Learning to Read Code? Here’s my Short Primer!

I support the idea of testers learning to read code. It’s also a great opportunity to build rapport with developers. If you want to learn how to write programs, I support that also.
However, I think reading code will benefit you more when you know more about it. For example, when you read a mystery book, you look for certain type of characters (a detective), and certain types of activity (discovering a clue). Reading code is much the same. Here’s my primer.

Core Constructs
There are four basic code constructs supported by just about every language. These are important to understand because each has implications to your testing. The constructs are assignment, If statements, loops, and math. Programming is an act of combining these constructs to accomplish business goals.

Code Construct How to Identify It (in most languages)
Assignment Look for an equals sign (=) between words and numbers
dateOfBirth = 6/30/2001
If Statements Search for the word ‘if’
Loops Loops contain with the word ‘for’ or the word ‘while’
Math Most languages use common symbols to perform arithmetic. The exception is multiplication which is often represented by the asterisk (*).

In addition to the core constructs, code supports collecting and reporting of information (input/output), and storage of information.

Assignment sets the value of a variable. For example, when you enter a date into a program, the program probably assigns it to a variable (temporary storage – see below) so that it might act on it. This allows the program to verify the date is valid and other tests before it is used elsewhere.
Testing Implication: Information collected from a user by the program is always suspect. This includes data collected from a web page, an application form, a file, or a web service. A healthy dose of Domain testing is in order.

The If statement provides a program the ability to evaluate data, and to direct workflow. For example, you want to open a credit card account and the company has a business rule requiring applicants be at least 25 years old. If you provide your birthday as today, the program evaluates that date and rejects it.
Testing Implication: Business rules may have multiple outcomes. In the example above, there are at least three. Your testing may need to functionally evaluate the program for each outcome: (1)the applicant is 25 years old, and the applicant is (2)more than or (3)less than 25 years old. Additionally, the program’s workflow may be different for each outcome.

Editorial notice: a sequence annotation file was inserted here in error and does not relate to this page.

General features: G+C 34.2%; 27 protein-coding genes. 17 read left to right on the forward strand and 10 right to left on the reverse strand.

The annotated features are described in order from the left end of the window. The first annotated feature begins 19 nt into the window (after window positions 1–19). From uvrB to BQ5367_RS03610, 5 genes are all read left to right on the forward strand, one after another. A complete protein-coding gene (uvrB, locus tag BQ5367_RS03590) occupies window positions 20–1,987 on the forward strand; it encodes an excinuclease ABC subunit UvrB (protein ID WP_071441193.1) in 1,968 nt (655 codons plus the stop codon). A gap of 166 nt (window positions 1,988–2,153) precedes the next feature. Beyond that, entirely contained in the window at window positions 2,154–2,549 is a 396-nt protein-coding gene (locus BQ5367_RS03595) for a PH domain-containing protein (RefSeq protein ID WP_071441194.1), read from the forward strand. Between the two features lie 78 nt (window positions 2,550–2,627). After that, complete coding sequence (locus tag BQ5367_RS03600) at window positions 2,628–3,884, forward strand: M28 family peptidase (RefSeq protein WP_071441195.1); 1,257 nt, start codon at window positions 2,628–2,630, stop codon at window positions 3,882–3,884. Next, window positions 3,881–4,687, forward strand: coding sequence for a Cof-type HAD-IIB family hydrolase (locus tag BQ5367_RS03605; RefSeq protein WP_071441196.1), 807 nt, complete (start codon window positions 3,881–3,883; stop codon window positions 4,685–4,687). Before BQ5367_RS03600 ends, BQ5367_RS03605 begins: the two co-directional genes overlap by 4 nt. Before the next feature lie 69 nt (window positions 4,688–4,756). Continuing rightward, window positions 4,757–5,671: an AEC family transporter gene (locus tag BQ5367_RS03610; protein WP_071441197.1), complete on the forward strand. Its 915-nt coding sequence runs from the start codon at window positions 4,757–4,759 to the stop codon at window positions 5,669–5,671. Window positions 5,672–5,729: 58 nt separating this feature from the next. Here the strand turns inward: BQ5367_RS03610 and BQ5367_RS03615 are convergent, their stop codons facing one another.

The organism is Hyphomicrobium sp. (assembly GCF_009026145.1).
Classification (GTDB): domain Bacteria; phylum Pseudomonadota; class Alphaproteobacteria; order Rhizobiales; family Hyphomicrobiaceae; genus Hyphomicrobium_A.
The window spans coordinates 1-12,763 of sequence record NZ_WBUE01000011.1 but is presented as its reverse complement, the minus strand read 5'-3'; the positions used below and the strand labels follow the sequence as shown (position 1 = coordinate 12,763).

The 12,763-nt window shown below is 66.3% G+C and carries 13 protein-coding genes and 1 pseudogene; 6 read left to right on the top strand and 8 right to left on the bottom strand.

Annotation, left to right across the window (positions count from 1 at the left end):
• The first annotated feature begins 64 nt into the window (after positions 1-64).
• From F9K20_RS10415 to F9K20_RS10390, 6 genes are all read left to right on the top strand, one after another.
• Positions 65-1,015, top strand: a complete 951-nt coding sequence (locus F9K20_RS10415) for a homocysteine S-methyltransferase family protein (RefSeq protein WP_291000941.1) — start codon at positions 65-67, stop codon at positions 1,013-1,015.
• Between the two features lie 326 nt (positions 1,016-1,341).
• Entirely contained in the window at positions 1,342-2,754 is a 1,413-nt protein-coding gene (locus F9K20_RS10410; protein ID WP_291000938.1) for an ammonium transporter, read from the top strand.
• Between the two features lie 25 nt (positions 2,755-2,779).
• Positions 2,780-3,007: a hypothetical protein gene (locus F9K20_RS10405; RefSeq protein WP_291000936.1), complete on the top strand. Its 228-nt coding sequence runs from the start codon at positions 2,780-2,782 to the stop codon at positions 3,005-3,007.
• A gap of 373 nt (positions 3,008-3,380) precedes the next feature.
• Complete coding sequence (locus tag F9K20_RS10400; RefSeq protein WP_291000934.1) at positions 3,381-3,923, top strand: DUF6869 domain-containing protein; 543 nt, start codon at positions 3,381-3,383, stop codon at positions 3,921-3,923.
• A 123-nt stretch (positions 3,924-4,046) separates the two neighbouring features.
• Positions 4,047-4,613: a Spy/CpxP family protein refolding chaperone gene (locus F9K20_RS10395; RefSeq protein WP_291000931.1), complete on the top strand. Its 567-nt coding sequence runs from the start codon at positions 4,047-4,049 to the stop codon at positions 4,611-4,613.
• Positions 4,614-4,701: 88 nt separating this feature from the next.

Loops allow the program perform the same code sequence many times. For example, when your music program displays a list of songs, the same code sequence executes to display each line but the data it uses, the song name, changes each time through the code sequence.
Testing Implication: The number of times a code sequence executes may depend on the data, it may execute a fixed number of times, it may change program behavior if there is an error, and in some cases it may never stop. Review programs for loops and evaluate what controls the execution of loop.

Programs perform basic math to trigonometry. For example, a spreadsheet performs many arithmetic functions.
Testing Implication: The arithmetic equations themselves should be evaluated in isolation. Once you have confidence it the equations, the inputs to those equations may require Domain analysis and testing.

We are probably most familiar with the input and output of programs. We enter data into a screen, and we see data displayed on a screen or printed report. Programs accept data from other programs, web services, files, or cameras. Conversely, programs deliver information as files or strings of characters.
Testing Implication: There are many forms of input and output and they vary based on source (input) and destination (output).
How to Recognize It: Theses are largely code sequences specific to the requirement of the program. This is a great opportunity to review the functionality with your developers, collaborate on the testability of inputs and outputs, and learn.

Programs store data in two forms: temporarily and permanently. Temporary storage (known as variables) allows the program to work with data to meet the business needs. Permanent storage provides for persistence of information over a long period of time (disk drives and databases are examples of permanent storage).
Testing Implication: Temporary storage may be an issue in embedded applications where memory is scarce. Permanent storage can improve program testability when used to create logs or journals of transactions.
How to Recognize It: Temporary storage is declared explicitly in many languages. The syntax includes a data type identifier and a variable name. Permanent storage usually requires code libraries to read and write information to a file or database – another opportunity to talk to your developer.

Now, go find some code and practice!  Leave some feedback on the examples you found!


One thought on “Learning to Read Code? Here’s my Short Primer!

  1. Pingback: Testing Bits – 6/29/14 – 7/5/14 | Testing Curator Blog

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